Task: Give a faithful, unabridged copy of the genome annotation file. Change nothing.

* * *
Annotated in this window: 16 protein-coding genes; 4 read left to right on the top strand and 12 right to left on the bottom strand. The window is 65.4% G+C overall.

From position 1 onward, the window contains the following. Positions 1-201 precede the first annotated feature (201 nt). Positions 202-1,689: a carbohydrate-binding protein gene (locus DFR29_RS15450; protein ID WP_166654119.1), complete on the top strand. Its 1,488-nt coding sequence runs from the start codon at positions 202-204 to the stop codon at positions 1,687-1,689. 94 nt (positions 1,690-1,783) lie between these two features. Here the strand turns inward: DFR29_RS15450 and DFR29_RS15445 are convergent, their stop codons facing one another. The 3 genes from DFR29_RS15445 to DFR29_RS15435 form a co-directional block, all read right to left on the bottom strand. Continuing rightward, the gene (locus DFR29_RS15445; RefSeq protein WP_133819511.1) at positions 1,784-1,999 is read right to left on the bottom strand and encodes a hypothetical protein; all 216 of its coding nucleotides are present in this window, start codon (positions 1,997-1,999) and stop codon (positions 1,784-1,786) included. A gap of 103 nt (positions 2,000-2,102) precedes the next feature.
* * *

Annotated in this window: 16 protein-coding genes; 4 read left to right on the top strand and 12 right to left on the bottom strand. The window is 65.4% G+C overall.

From position 1 onward, the window contains the following. Positions 1-201 precede the first annotated feature (201 nt). Positions 202-1,689: a carbohydrate-binding protein gene (locus DFR29_RS15450; protein ID WP_166654119.1), complete on the top strand. Its 1,488-nt coding sequence runs from the start codon at positions 202-204 to the stop codon at positions 1,687-1,689. 94 nt (positions 1,690-1,783) lie between these two features. Here the strand turns inward: DFR29_RS15450 and DFR29_RS15445 are convergent, their stop codons facing one another. The 3 genes from DFR29_RS15445 to DFR29_RS15435 form a co-directional block, all read right to left on the bottom strand. Continuing rightward, the gene (locus DFR29_RS15445; RefSeq protein WP_133819511.1) at positions 1,784-1,999 is read right to left on the bottom strand and encodes a hypothetical protein; all 216 of its coding nucleotides are present in this window, start codon (positions 1,997-1,999) and stop codon (positions 1,784-1,786) included. A gap of 103 nt (positions 2,000-2,102) precedes the next feature.